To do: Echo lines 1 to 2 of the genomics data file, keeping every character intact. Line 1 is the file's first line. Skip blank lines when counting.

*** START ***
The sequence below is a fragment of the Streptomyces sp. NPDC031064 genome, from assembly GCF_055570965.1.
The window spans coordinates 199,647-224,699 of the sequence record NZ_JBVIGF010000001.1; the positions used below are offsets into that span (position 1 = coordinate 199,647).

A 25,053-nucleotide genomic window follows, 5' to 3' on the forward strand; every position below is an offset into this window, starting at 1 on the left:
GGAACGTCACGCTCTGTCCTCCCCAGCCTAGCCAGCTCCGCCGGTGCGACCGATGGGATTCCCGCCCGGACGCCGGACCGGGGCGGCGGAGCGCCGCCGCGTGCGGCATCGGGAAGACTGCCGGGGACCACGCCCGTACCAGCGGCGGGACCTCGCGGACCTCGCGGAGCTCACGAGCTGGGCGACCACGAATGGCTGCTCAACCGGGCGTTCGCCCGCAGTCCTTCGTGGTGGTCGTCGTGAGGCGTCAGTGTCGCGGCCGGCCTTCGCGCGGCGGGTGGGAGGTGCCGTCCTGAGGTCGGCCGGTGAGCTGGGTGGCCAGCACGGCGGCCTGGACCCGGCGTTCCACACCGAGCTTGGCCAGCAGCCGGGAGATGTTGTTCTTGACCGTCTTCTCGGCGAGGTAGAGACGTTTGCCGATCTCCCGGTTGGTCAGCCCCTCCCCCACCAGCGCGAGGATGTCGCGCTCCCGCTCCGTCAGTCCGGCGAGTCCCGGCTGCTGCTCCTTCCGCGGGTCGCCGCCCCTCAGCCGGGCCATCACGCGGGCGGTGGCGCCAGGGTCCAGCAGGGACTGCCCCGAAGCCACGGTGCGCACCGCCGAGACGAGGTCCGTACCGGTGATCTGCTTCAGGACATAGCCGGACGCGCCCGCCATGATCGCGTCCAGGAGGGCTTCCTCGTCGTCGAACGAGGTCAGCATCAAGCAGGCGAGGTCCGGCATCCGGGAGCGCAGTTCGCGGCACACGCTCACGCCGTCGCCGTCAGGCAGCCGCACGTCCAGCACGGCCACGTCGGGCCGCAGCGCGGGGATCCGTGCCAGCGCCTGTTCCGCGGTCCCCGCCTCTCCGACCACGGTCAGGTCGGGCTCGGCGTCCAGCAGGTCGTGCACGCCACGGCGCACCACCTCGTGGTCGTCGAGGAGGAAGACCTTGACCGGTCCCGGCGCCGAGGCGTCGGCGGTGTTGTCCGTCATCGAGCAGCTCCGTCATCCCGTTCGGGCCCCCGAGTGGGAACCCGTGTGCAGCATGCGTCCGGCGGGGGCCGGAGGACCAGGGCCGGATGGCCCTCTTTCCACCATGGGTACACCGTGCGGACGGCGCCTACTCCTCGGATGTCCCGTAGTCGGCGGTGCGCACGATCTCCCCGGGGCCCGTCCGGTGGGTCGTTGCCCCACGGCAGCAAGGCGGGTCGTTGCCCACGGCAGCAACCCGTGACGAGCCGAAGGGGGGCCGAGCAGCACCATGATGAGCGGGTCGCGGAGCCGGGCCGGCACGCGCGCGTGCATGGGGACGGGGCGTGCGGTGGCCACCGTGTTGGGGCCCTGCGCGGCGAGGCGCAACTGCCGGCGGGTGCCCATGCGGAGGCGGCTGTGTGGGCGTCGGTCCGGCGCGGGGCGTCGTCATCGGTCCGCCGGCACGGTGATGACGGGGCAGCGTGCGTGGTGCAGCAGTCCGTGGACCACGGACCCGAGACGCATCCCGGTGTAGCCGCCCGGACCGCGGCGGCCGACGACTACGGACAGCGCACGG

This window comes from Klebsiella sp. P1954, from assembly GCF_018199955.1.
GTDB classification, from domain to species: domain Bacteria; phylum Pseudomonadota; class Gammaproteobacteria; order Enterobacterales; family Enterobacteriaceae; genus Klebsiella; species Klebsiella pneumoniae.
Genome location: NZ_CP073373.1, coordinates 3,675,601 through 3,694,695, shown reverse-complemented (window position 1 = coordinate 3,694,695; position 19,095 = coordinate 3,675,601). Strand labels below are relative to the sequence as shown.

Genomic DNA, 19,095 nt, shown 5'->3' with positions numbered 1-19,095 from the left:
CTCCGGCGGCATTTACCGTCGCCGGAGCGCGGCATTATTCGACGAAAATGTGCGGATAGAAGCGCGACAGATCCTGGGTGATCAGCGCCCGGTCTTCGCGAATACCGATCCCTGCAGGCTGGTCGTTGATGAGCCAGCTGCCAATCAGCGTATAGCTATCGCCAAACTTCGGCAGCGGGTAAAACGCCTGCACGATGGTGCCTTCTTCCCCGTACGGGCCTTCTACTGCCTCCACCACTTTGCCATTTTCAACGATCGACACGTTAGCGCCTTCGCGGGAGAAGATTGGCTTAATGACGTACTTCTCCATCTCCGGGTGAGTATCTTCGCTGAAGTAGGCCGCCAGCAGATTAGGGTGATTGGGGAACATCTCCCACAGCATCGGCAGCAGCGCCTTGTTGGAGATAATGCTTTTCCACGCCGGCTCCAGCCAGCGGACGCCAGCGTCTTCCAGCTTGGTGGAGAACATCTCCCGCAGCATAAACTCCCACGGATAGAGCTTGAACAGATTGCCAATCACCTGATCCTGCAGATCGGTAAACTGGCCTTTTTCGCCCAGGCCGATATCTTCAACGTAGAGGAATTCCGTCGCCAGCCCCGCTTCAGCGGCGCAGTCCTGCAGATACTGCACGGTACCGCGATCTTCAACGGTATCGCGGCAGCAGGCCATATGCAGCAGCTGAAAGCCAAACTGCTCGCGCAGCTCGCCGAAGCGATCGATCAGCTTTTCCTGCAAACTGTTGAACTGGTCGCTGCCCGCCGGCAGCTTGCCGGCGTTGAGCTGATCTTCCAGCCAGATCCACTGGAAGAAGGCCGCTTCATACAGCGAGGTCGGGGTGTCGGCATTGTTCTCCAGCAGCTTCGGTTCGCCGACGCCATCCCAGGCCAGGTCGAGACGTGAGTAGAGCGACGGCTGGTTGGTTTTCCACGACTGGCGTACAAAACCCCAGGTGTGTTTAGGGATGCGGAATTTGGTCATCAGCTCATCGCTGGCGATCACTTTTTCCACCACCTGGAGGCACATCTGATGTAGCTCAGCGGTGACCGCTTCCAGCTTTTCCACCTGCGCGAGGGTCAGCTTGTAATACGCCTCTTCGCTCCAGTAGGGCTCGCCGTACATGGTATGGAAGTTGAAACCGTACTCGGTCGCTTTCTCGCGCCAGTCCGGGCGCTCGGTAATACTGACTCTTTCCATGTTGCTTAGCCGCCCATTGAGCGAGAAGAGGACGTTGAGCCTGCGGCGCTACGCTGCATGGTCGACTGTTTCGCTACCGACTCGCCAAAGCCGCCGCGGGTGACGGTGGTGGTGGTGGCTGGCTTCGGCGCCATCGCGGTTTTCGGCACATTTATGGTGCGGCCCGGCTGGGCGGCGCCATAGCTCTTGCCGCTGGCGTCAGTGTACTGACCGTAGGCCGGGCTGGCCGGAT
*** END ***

The sequence below is a fragment of the Streptomyces sp. NPDC031064 genome, from assembly GCF_055570965.1.
The window spans coordinates 199,647-224,699 of the sequence record NZ_JBVIGF010000001.1; the positions used below are offsets into that span (position 1 = coordinate 199,647).